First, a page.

Being completely unfamiliar with Hergé’s popular illustrated stories, I came to this movie as a blank slate, with no expectations. After an imaginative opening title sequence (scored by John Williams in a sprightly mode reminiscent of Catch Me if You Can), I was enveloped in the spirit of a rousing, old-fashioned adventure yarn. I only wish I felt the same way when the movie concluded.
Director Steven Spielberg and his producing partner Peter Jackson have said that they wanted to recreate the look and feel of Hergé’s work, to the point that one could freeze any frame of the film and find its equivalent in one of the Tintin books. That’s a key reason they chose performance-capture technology, in order to transform Jamie Bell, Daniel Craig, Andy Serkis and other actors into the familiar characters drawn by Hergé, with all their visual oddities intact. I don’t know how Tintin aficionados will react, but it took some time for me to acclimate, especially to the oddly-proportioned Captain Haddock, played by Serkis.
Still, the ingredients for mystery and adventure are neatly laid out, as Tintin’s purchase of a model ship makes him the target of a bad guy who desperately wants a map hidden inside the model. This leads Tintin and his loyal pooch Snowy into one fantastic exploit after another, as our hero is kidnaped. He winds up allying himself with the drunken Captain Haddock, whose seagoing ancestor hid a valuable cache of treasure hundreds of years ago.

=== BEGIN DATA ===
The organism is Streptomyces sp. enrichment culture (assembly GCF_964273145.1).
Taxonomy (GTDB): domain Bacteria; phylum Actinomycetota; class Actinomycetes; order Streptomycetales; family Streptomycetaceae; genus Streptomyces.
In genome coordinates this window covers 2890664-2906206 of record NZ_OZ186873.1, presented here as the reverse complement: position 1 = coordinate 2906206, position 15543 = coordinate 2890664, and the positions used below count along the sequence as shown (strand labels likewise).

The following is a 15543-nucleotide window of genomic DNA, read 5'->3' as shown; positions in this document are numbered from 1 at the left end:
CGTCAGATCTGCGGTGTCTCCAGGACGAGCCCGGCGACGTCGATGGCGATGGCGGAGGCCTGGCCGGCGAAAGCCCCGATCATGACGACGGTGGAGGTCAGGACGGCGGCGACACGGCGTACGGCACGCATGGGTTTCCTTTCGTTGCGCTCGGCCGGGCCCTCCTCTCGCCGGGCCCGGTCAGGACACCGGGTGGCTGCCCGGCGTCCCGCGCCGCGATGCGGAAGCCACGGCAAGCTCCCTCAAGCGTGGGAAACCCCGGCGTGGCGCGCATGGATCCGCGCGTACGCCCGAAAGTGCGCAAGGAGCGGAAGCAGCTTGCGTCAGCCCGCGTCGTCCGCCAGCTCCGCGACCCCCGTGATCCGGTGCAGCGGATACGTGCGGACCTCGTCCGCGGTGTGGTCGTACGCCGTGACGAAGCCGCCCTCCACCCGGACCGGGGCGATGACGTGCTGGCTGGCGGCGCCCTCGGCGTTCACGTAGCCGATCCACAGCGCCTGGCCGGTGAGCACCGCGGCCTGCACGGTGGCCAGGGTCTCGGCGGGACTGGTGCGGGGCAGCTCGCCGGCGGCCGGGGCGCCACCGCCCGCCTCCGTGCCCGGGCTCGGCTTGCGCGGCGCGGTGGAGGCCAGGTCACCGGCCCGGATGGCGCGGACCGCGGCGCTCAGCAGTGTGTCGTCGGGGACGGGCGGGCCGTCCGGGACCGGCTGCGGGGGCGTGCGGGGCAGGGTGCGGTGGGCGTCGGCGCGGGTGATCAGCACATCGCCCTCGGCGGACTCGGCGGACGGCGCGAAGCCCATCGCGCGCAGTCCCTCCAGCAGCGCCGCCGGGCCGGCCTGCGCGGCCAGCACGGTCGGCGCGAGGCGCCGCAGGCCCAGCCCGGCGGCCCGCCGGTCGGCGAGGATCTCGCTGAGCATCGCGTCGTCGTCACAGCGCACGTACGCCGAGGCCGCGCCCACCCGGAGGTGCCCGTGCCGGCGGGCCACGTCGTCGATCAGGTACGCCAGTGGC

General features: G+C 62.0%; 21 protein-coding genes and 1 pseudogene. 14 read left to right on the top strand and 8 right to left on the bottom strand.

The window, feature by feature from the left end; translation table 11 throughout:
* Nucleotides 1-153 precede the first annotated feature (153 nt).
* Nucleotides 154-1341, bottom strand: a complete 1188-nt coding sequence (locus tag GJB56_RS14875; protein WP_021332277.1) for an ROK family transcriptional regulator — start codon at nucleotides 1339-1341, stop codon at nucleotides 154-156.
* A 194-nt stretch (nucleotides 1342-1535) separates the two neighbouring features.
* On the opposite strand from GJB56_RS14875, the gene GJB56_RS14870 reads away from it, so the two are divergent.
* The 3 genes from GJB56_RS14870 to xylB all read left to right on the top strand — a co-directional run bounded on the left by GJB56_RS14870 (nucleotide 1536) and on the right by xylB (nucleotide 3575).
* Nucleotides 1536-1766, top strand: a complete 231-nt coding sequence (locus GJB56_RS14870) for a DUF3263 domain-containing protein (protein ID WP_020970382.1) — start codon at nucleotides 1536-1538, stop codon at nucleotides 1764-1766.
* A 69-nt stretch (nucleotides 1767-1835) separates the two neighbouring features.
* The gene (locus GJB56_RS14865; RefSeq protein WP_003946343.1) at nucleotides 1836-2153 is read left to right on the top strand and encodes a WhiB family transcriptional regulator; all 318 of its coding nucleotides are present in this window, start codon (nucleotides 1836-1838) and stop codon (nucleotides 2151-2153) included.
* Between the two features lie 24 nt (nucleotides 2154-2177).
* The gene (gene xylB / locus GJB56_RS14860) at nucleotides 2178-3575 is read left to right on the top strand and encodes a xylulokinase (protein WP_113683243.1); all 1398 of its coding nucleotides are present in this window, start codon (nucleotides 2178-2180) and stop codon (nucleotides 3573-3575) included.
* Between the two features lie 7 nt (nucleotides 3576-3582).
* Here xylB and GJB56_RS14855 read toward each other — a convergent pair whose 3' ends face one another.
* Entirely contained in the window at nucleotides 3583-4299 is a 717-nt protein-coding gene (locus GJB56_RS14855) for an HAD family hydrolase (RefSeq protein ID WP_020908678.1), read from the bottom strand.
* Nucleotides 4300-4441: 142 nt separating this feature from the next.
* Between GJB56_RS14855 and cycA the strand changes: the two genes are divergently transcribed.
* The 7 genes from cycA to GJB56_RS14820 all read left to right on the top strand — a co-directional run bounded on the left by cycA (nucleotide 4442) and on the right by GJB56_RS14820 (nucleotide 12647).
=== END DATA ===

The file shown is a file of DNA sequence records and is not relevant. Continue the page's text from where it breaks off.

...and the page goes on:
By the end of the picture I was exhausted, not exhilarated. The Adventures of Tintin drained me. Part of the fun in this kind of story is feeling that you—the reader, or the viewer—are partaking in the venture yourself. I never felt that way watching this film, which is especially odd since 3-D is supposed to be an immersive medium. Instead, I felt a curious remove. Some of that feeling may be due to my unfamiliarity with the characters and their world, but that doesn’t account for my overall indifference to the picture. Spielberg is a master storyteller, but it seems even he was engulfed in the spectacle of his film. It is, perhaps, not insignificant that Hergé’s stories were short, and not meant to sustain the length of a feature film.